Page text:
According to Google, the top four questions people want answered about non-compete agreements* are: (1) How enforceable is a non-compete? (2) Is a non compete valid if you are fired? (3) Do non-compete agreements hold up? and (4) How long does a non compete last? I hear a lot of the same questions in person, so here are the answers:
1. How enforceable is a non-compete? Generally speaking, non-compete agreements are enforceable. There are only three states in the country that outright ban non-compete agreements – California, Oklahoma, and North Dakota. Additionally, some states now prohibit non-compete agreements for certain professions or employees who earn less than a certain amount per year or per hour. The rest of the states will enforce some form of a non-compete agreement as long as it is reasonable.
Now, if the real question is “How enforceable is my non-compete agreement?”, the answer to that depends on several factors, including the following: (1) the state in which the employee works; (2) the industry in which s/he works; (3) the precise language of the non-compete clause; (4) the responsibilities and duties of the employee at the company; (4) how long the employee has worked for the employer; (5) where the employee is going to work and what will be his/her duties and responsibilities there; (6) what the employee received in exchange for signing the non-compete agreement; (7) whether the employer performed his/her obligations under the agreement; and several other factors.
2. Is a non-compete valid if you are fired? Usually, yes. However, some states have recently passed laws or have attempted to pass laws that would make non-compete agreements void if an employee was fired without cause or terminated as part of the reduction in force. Additionally, some employment contracts may specify when an employee may be fired, in which case, if the employee is fired in violation of their contract, that may make their non-compete clause unenforceable. The norm across the United States, however, remains that the reason for separation from employment does not affect the enforceability of a non-compete clause.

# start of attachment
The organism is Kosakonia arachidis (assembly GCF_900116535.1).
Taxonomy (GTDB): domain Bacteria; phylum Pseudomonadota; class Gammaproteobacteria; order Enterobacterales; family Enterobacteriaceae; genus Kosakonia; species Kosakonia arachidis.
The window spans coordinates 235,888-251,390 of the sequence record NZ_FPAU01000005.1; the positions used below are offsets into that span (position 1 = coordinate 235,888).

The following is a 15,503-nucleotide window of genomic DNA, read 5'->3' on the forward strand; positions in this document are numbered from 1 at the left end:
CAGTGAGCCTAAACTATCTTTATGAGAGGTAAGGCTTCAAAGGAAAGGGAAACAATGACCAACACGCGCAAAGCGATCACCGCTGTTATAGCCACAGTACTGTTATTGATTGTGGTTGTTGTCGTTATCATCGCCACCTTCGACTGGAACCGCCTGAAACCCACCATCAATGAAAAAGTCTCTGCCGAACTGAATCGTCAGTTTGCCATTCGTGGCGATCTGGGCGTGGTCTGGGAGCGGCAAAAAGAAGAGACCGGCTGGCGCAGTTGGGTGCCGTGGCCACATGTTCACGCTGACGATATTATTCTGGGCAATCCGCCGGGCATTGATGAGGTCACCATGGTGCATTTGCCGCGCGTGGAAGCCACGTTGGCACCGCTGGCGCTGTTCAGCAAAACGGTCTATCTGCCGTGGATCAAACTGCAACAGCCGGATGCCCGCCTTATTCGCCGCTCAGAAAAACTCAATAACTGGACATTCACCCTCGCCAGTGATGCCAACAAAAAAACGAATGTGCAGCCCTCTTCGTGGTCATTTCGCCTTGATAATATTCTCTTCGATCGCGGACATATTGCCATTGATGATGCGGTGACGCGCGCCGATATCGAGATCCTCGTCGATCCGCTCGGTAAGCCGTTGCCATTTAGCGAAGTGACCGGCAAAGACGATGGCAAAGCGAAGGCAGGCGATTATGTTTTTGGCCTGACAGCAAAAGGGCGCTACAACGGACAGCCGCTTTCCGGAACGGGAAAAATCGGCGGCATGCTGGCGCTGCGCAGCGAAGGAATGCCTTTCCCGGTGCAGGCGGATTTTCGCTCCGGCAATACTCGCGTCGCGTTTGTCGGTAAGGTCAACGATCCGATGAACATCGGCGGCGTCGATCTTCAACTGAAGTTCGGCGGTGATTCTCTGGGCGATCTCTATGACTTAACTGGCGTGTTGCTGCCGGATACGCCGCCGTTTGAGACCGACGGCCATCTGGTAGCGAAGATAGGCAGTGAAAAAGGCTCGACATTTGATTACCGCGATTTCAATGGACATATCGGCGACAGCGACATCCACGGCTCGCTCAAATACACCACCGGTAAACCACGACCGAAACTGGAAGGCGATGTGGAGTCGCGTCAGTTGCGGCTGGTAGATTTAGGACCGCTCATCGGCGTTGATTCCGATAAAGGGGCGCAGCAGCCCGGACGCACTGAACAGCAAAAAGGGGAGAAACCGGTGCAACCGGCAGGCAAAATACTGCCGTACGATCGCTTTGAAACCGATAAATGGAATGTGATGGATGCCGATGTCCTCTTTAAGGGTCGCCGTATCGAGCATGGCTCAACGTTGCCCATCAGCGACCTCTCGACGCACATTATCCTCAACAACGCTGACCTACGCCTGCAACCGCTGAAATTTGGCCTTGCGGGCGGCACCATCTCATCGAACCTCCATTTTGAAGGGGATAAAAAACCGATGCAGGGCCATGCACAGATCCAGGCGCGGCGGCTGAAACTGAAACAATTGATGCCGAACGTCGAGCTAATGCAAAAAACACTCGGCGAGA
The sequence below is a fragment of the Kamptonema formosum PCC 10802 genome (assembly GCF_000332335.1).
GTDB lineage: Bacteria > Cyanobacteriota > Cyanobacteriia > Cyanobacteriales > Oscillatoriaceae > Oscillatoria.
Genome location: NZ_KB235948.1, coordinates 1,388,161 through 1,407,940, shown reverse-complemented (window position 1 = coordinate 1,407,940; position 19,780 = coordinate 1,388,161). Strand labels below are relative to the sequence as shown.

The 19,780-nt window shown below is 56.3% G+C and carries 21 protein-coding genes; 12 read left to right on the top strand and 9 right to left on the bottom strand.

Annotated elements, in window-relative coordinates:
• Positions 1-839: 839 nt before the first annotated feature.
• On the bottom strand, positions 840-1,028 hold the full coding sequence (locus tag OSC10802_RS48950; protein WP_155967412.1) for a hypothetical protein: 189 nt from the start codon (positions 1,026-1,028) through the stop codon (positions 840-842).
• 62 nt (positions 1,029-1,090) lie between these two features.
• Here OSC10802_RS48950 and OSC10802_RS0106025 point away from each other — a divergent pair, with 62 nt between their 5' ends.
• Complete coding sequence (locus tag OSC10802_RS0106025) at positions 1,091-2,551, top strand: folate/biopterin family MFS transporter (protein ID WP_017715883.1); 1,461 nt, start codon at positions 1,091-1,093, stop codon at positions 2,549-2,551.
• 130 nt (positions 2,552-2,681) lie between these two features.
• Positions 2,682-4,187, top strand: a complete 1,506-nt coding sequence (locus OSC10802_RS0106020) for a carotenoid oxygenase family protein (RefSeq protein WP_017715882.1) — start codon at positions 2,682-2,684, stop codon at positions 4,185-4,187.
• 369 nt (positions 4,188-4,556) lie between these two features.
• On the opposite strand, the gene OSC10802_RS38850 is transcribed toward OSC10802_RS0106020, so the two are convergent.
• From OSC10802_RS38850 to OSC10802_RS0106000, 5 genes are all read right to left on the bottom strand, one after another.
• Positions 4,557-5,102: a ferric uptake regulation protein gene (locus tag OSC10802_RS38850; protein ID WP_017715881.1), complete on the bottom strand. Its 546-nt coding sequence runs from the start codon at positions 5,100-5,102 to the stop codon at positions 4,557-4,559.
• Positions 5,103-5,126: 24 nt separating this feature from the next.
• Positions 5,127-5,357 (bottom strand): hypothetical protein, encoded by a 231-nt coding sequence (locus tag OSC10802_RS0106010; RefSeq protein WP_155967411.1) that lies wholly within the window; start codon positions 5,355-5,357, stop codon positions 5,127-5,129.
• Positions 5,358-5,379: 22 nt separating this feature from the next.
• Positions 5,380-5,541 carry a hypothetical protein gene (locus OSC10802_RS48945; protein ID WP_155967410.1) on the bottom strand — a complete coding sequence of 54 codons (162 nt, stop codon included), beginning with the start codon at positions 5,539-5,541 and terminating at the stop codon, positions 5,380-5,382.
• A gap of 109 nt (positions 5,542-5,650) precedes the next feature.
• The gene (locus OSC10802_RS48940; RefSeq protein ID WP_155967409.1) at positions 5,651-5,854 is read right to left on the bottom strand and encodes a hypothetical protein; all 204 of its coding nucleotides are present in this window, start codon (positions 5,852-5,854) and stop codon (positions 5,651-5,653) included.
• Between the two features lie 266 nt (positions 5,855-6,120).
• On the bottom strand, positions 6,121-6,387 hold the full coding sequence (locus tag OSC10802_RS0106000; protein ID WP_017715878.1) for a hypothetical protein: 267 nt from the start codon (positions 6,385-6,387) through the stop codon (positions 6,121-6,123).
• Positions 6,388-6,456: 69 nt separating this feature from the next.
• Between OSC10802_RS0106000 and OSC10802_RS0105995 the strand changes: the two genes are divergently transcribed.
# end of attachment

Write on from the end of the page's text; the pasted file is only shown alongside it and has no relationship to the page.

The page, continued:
3. Do non-compete agreements hold up? When written correctly, yes. If a non-compete agreement is written to comply with the appropriate state laws, is reasonable, and the employer has given its employees the required consideration in exchange for their promise not to compete, the non-compete agreement is likely to hold up in court, which means the court will order an employee to comply with it.
However, similarly to the question one above, whether your particular non-compete agreement will hold up in court, depends on many factors, including where in the country and in which venue the employer will attempt to enforce it.
4. How long does a non-compete agreement last? As a general rule, non-compete agreements that last two years or less are considered reasonable. However, some states have specific provisions regarding the length of non-compete agreements that set a shorter period of time, and other states allow for much longer periods. Additionally, employee-specific circumstances may make even a 2-year non-compete agreement unreasonable and, therefore, not enforceable in certain cases.
*NOTE: Different rules may apply to non-compete agreements that are not employment-related, i.e. non-compete agreements that relate to the sale of business.
BOTTOM LINE: Different states have different rules about what non-compete agreements they will enforce. Additionally, whether a particular non-compete agreement is enforceable depends on the (1) language of the agreement and (2) the particular circumstances of the employee bound by that agreement.
Leiza Dolghih is a partner at Lewis Brisbois Bisgaard & Smith LLP in Dallas, Texas and a Co-Chair of the firm’s Trade Secrets and Non-Compete Disputes national practice. Her practice includes commercial, intellectual property and employment litigation. You can contact her directly at Leiza.Dolghih@LewisBrisbois.com or (214) 722-7108 or fill out the form below.